The president can strike the terrorist group from the air but a more permanent solution needs future plans which he won’t be a part of.
Barack Obama plans to “degrade, and ultimately destroy” ISIL but he won’t be around as president by the time the terrorist group breathes its last. Obama’s campaign to destroy the Islamic State will outlast his remaining time in office, for this is a task that will take years before any sort of real success is realised.
Still, Obama apparently wants to lay the groundwork, the foundation for such a venture in the hopes that he will go down as a president who had a plan and a vision. It’s certainly better than being remembered for saying, very recently, that his administration “didn’t have a strategy yet” for countering the Islamic State despite the fact that ISIL is these days the most feared and most dangerous terrorist group on the globe. It also beats Obama’s foreign policy which he said is based on not doing “stupid stuff”.
The stupid stuff seems to be not sending Americans into war after US troops were finally extricated from Iraq and Afghanistan. But in his address on Tuesday, Obama said what he probably never thought he’d say: he now would launch airstrikes against ISIL targets in Iraq, becoming the fourth US president in succession to militarily attack Iraq.
Albeit the attacks will be launched solely from the safety of the skies, it is nevertheless a huge turnaround for a president who campaigned to end the wars in Iraq and Afghanistan and has generally been deeply reluctant to use US military might since he took office in 2009.
This is Obama’s more aggressive posture, not necessarily so scary, but it’s being taken with more in mind than protecting US interests or helping resolve humanitarian disasters. It reflects a new direction for the president.
Obama was certainly encouraged by the formation of what the US sees as a more inclusive government in Iraq under Haider Al-Abadi, the new prime minister. He replaces Nouri Al-Maliki whose outgoing Shia-dominated government of eight years in office, alienated many Sunnis who felt marginalised, a sense of alienation that helped make it easier for ISIL to make dramatic advances in Iraq.
Obama’s other big U-turn was announcing US airstrikes in war-ravaged Syria where the Islamic State has a safe haven. Obama has long avoided taking military action in Syria, concerned about indirectly assisting President Bashar Al-Assad and his government. But Obama has conceded that one reason why ISIL became as powerful as it has was because of the power vacuum in Syria.
Perhaps the biggest challenge in reversing the ISIL tide is preventing it from killing off what remains of the more moderate Syrian opposition to Al-Assad. These groups are now caught between the ISIL and the Syrian army. Supporting the Free Syrian Army earlier might have blunted ISIL but the remnants have fragmented and are deeply resentful of failed Western promises to provide the sort of military aid that would have tipped the military balance.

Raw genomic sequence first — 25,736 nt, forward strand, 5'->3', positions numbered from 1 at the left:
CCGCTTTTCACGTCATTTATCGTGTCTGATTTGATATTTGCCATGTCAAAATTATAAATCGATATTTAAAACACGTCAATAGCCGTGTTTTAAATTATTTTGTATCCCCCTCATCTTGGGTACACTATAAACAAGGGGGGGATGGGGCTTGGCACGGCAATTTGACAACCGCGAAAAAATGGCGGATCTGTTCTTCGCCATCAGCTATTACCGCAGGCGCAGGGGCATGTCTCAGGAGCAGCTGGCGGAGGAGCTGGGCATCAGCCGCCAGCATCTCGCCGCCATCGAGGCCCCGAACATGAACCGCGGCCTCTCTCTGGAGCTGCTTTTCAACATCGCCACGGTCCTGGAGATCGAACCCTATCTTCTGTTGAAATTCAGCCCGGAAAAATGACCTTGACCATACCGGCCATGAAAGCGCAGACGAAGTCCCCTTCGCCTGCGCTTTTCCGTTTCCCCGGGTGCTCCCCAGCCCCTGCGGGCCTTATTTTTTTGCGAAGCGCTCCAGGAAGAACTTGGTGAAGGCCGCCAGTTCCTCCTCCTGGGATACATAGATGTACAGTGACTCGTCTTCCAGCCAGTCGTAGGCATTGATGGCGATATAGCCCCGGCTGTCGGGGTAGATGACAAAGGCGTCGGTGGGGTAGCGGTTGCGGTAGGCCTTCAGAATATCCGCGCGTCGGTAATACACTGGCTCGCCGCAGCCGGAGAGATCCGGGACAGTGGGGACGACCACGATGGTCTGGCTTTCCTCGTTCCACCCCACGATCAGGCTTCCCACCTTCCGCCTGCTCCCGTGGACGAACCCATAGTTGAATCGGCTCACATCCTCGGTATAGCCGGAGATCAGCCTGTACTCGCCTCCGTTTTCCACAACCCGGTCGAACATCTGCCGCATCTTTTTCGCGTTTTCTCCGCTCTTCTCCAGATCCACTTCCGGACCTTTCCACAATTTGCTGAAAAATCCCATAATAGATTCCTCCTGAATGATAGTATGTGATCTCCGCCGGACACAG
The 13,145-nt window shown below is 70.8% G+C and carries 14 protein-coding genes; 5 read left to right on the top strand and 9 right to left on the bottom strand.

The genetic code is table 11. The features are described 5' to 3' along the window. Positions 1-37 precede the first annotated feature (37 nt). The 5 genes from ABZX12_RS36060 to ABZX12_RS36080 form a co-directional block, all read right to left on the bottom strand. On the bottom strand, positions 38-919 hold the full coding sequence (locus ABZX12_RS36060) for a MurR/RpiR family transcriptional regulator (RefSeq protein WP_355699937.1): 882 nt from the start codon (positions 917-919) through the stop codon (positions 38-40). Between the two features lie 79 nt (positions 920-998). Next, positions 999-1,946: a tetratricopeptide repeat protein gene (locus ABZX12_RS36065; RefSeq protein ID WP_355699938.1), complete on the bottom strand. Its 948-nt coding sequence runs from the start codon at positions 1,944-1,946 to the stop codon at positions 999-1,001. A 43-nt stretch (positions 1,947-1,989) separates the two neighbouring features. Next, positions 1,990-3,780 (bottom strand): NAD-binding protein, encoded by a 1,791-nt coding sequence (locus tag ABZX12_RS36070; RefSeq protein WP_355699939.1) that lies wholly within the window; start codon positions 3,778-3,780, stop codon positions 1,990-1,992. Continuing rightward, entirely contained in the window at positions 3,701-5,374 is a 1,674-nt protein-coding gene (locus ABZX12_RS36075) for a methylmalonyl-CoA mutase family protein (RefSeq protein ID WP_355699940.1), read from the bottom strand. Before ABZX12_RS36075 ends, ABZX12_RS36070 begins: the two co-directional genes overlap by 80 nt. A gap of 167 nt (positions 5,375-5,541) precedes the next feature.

Present airstrikes against ISIL formations in Iraq are very useful in limiting territorial expansion and are essential to rolling back ISIL because neither Iraqi security forces nor the Peshmerga are capable of taking the offensive as was painfully witnessed when Iraq’s 350,000-strong army was routed in June by a few thousand ISIL fighters.
But in terms of destroying ISIL, the US is not even close. There is a long way to go before real progress against ISIL can be demonstrated. Airstrikes can be used to contain ISIL advances, but not forever. The US military may be able to blunt the advances of ISIL but there is only so much it can accomplish through airstrikes. Any lasting change will have to come through political reform, as evidenced in the new Iraqi make-up, or in rallying a coalition of the willing which US Secretary of State John Kerry is currently trying to do on his current Middle East swing. Kerry is gauging the level of commitment by Arabs to a growing worldwide coalition that is uniting against the Islamic State. He says nations from Canada to Estonia to Kuwait to Australia have already contributed a mix of assistance. The hope is that by including Sunnis, the new administration can win the support of the Sunni population in areas controlled by ISIL and turn them against the radicals.
Obama really does have long-term ambitions to destroy ISIS. On the other hand, he recognises that this is impossible in the near term, and that the best the US can do is lay the groundwork for ISIL’s eventual collapse.
Obama’s job is not to confuse what he can do with ISIL now and what he can do for successor presidents so that they may finish the job. The two are not mutually exclusive but neither are they the same.
Alaa Abdel-Ghani is an affiliate professor, Faculty of Journalism, American University in Cairo.